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Posts Tagged ‘Olympics’

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screen-shot-2016-11-28-at-12-30-29-pmAs many US Sailing Team fans will already have noted, Managing Director Josh Adams has left for greener pastures, (though he is assisting with the transition to new leadership) while today,  two-time Aussie gold medal crew Malcolm Page was named new US Sailing Team Director.

A college dinghy and team racer who came to the team after years as a magazine publisher, Adams was charged with what may have been an impossible task for someone with his experience level; to bring the US Team back from its dismal, zero-medal performance in London and make a real impression in Rio.  Despite what seemed like a good plan for Brazil, the team’s 2016 performance was only tolerable in comparison to the 2012 debacle, and something had to change for the next quad.

Fortunately, US Sailing finally did what we’ve been begging them for a decade -  quit hiring your management consultant and magazine publishing pals from New England for this essential job, and find someone with a proven history of winning – even if you have to headhunt them from somewhere else.

Enter Mal Page, who aside from being the most decorated dinghy sailor in Aussie history, may be the only sailor to ever win a gold medal with two different skippers.  Page walks away from one of the toughest jobs in sailing – Marketing Director for ISAF – to take on another extremely tough job, but one he’s uniquely prepared for.  We say this not because Page has led a big team to success; we say it because he was part of one of the winningest Olympic sailing teams in modern history, and a very clever lad.

Perhaps more importantly, he comes from a decade worth of training under the world’s best olympic sailing coach – Victor “The Medal Maker” Kovalenko (pictured with Page, above).  While it’s too much to hope that Victor will defect to the USA as part of the deal (Kovalenko has famously turned down some huge international paydays to stick with his adopted homeland downunder), Page should have all the tools he needs to recreate the winning culture enjoyed by the US Sailing Team up until the past decade.

You guys always come up with the best questions, and I’ll be speaking to Mal tomorrow morning for this week’s SA Podcast.  What do you want to know about the 2016 performance, the plans for Tokyo 2020 and the team, about Malcolm in general, or whatever?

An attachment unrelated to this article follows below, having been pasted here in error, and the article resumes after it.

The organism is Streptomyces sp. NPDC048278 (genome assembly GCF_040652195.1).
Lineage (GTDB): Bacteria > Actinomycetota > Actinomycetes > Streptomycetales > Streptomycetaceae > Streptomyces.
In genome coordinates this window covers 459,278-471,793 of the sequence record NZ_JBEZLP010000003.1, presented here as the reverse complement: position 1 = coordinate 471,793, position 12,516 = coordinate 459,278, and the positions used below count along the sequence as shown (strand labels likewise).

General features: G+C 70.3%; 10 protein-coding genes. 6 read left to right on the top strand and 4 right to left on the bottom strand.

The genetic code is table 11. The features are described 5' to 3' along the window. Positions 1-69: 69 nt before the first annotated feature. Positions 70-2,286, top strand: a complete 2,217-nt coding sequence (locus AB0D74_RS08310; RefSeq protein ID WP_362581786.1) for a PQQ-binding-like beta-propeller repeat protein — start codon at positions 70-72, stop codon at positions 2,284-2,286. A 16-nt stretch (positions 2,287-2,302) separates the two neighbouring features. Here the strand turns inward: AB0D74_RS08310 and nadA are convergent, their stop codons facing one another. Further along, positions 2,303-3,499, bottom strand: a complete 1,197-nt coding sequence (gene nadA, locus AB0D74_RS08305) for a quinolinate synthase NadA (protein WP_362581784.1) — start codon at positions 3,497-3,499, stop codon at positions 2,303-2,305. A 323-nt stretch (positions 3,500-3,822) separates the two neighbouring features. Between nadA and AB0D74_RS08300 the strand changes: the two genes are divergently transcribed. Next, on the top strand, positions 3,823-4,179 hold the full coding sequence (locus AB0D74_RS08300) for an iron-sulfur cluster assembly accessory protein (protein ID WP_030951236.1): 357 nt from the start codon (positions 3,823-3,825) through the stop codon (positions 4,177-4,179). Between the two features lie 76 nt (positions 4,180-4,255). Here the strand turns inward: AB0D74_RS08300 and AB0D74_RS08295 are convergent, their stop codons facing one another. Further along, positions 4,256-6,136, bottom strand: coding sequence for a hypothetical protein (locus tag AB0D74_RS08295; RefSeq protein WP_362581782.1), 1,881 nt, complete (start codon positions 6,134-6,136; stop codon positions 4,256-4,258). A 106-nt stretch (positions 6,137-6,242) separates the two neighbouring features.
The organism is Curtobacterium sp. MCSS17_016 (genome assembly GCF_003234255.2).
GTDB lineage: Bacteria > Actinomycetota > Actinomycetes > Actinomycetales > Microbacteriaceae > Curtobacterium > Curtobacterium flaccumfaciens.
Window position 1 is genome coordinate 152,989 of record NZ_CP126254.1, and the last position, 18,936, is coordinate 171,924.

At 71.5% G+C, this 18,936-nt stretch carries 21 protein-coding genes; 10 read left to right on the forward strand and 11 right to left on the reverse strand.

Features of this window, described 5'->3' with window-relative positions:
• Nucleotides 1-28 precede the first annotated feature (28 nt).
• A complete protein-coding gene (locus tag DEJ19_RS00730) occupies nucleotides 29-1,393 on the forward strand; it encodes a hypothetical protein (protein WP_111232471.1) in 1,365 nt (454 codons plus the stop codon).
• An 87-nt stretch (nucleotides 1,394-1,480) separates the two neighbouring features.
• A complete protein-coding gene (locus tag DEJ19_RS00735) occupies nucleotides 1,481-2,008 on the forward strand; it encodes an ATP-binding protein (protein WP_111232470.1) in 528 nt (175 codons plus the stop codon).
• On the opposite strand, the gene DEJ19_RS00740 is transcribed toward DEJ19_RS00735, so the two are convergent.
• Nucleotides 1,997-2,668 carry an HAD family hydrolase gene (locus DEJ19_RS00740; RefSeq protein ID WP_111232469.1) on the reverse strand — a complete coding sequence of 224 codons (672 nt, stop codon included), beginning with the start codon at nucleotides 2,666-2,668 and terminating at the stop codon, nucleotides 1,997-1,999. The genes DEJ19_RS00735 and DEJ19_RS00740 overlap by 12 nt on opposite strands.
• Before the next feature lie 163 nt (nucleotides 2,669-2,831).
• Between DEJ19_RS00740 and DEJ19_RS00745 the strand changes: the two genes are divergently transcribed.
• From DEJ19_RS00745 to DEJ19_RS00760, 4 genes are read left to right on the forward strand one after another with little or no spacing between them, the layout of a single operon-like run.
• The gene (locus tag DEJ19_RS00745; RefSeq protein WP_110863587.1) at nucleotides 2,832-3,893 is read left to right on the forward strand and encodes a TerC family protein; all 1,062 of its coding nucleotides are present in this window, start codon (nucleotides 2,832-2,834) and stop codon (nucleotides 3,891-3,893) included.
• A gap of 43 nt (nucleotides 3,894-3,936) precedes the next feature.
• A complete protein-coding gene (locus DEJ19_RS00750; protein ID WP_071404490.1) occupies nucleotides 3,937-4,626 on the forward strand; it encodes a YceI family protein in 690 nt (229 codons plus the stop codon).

Post your questions here.

This post has been edited to reflect the fact that Josh Adams was not fired, but resigned instead.  We note, however, that numerous sources inside both the governing body and the team were extremely dissatisfied with the team’s performance and in our opinion, Adams was not long for the job.

 

November 28th, 2016 by admin

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Clean Report

The MUSTO + Torqeedo “Cleanin’ Up Europe” report moves from sunny Barcelona to grey, misty Amsterdam, but not before a short chat with the newly elected World Sailing President Kim Andersen from Denmark.  Andersen took the top spot in the sport away from an incumbent for the first time in the history of the organization, though considering the litany of missteps from the previous board, it’s not a huge surprise.  The Dane’s mantra has been about transparency, equality, and the growth of sailing – not just the growth of Olympic Sailing and revenue streams.

We’ll have plenty more on the interesting developments that came out of the 2016 World Sailing Conference, and trust us – despite the general, all-talk/no-action nature of conferences, plenty of shit went down and plenty of it was good.  In the meantime, we’ll be using Facebook Live for the next two days to bring you the latest and greatest kit from the METS show in dreary Holland. Keep an eye on the page as interviews and product spotlights pop up in our video feed.